• Cripps Mission – autonomy of Muslim majority provinces
  • Cabinet Mission Plan – Possibility of separate constituent assembly for Muslim majority provinces

Rise of Muslim Consciousness

  • Sir Syed Ahmad Khan appealed educated Muslims to stay away from Congress (Side effect of British policies)
  • Muslim League Formation – Young Muslim nationalists
  • Demand for Separate Electorate
  • Idea of Separate Muslim State – Rahmat Ali & Iqbal
  • Pakistan Resolution

Rise of Hindu Consciousness

  • Rise of militant nationalism
  • Hindu nationalism – side effects of militant nationalism
  • Reaction to Muslim Consciousness – RSS and Hindu Mahasabha

National Leadership

  • Lucknow Pact (1916)
  • Khilafat and Non-Cooperation
  • Nehru Report gave legitimacy to politics of the League – separate communities to separate interests
  • Gandhi-Jinnah talk 1944 (Right of self-determination majority of Muslim provinces)


  • Communal Riot post partition
  • Babri Masjid Action Committee & Ayodhya Ram temple in Ayodhya
  • Gujarat riots of 2002

Note: 8-10 points are required in answer. Choose accordingly but give proper weightage to each part. A line or two explanations is must.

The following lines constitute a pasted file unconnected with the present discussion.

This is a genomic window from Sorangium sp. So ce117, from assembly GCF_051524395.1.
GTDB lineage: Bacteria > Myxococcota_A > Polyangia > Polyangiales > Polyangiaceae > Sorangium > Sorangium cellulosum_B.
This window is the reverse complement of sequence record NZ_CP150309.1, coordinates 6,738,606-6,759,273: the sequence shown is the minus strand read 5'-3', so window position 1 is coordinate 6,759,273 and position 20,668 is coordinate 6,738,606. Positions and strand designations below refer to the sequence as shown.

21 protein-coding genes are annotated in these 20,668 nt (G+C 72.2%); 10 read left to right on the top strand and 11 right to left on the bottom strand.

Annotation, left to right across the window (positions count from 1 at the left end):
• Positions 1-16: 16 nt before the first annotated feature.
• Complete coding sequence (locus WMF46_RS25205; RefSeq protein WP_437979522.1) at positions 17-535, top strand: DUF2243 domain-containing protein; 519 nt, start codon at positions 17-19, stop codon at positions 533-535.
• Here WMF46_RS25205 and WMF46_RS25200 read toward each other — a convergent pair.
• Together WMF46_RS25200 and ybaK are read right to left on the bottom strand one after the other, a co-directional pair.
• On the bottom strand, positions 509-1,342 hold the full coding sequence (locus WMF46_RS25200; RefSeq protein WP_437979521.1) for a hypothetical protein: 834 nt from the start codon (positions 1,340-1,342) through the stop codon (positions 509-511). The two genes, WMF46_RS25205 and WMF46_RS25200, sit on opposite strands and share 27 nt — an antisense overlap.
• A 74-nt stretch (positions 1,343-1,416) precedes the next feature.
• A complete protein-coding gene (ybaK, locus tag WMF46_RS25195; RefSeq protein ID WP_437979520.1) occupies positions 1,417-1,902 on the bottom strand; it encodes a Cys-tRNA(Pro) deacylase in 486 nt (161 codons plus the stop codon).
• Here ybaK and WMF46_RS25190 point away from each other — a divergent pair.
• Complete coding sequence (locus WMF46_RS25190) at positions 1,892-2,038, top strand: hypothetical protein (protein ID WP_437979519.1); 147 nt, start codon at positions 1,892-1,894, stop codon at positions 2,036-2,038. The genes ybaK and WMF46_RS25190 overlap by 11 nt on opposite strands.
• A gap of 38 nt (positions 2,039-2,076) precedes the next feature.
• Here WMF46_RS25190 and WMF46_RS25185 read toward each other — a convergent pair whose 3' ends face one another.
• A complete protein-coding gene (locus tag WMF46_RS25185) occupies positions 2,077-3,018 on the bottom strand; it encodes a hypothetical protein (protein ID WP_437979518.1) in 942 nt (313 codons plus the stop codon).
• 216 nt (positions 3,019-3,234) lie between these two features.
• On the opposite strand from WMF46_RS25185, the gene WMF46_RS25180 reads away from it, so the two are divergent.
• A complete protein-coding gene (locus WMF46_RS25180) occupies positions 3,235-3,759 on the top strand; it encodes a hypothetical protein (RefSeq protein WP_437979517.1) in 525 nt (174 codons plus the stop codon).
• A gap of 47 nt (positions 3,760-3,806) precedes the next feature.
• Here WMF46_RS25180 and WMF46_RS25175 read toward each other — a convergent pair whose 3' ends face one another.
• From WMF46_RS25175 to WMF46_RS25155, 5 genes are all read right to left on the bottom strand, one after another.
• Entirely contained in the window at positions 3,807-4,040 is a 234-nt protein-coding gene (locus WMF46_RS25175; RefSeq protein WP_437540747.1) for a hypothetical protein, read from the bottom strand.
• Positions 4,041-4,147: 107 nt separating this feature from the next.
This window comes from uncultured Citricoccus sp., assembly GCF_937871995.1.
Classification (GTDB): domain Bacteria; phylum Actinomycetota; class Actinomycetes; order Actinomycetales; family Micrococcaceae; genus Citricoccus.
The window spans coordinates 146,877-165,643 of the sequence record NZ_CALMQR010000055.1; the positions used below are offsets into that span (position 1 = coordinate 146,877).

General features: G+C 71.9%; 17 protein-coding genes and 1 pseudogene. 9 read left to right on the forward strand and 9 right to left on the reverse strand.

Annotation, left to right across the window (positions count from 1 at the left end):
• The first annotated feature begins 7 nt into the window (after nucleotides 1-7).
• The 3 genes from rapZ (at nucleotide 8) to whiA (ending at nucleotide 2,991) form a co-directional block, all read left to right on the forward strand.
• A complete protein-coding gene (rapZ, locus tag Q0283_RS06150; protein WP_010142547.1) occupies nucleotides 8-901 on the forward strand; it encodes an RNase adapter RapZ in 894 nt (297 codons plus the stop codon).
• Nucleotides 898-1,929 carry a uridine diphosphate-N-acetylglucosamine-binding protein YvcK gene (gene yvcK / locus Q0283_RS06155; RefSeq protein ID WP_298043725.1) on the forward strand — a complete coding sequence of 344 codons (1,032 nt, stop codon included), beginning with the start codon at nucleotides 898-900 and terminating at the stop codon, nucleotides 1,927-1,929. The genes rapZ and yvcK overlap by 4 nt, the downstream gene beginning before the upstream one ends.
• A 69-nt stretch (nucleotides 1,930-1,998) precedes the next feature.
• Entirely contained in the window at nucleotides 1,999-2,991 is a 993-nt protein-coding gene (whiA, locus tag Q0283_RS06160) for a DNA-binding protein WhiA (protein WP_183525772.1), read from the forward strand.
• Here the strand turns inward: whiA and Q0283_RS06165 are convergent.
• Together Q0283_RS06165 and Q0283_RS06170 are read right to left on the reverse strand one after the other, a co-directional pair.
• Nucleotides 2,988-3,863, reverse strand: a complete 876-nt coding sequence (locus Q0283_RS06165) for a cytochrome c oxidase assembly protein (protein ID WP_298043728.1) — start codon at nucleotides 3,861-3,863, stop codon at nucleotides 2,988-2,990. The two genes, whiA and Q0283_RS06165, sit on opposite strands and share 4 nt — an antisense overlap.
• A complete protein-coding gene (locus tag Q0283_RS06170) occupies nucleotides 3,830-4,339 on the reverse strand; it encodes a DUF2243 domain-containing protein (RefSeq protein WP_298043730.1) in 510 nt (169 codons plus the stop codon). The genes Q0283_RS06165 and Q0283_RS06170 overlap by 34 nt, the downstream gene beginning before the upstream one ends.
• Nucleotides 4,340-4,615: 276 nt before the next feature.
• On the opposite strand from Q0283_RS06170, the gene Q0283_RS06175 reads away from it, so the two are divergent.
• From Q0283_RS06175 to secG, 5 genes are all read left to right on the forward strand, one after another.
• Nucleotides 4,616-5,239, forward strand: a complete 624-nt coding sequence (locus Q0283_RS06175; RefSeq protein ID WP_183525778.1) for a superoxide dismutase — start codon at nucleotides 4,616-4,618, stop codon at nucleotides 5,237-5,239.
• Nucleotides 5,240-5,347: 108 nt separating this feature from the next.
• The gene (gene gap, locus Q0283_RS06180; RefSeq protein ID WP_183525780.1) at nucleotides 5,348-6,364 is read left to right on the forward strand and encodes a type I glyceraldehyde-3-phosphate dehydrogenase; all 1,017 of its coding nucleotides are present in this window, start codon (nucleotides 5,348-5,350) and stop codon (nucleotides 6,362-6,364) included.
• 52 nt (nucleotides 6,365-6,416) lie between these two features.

Communalism started by British to rule over us had torn the country apart. Post-Independence various political and social leaders have tried to build communal harmony and they have been partially successful as India never witnessed any communal violence when compared to other countries except few minor incidents.

Best Answer: No Best answer.



The people in India differ greatly from one another in respect of language and social habits. India is divided among states mainly on the basis of language. The Government of India, shortly after independence began reforming the provinces on the linguistic basis. It was expected that this would make each region or state a compact homogeneous whole, facilitate administration, and help its rapid progress, thus benefiting the country as a whole.

But the linguistic division of the country has already given rise to feelings that threaten the very unity of the motherland. Though the States of India are united under a common banner and common central government, we think of ourselves as natives of Bengal, Bihar, Assam, Odisha, etc. first and Indian afterwards, this is because of the vibrant diverse democracy in which we are living.


Regional Consciousness is awareness or knowledge where people identify themselves with a geographical area, either on the basis of language or same ethnicity. Regional Consciousness leads to regionalism where regionalism is the personification of a group or community with land.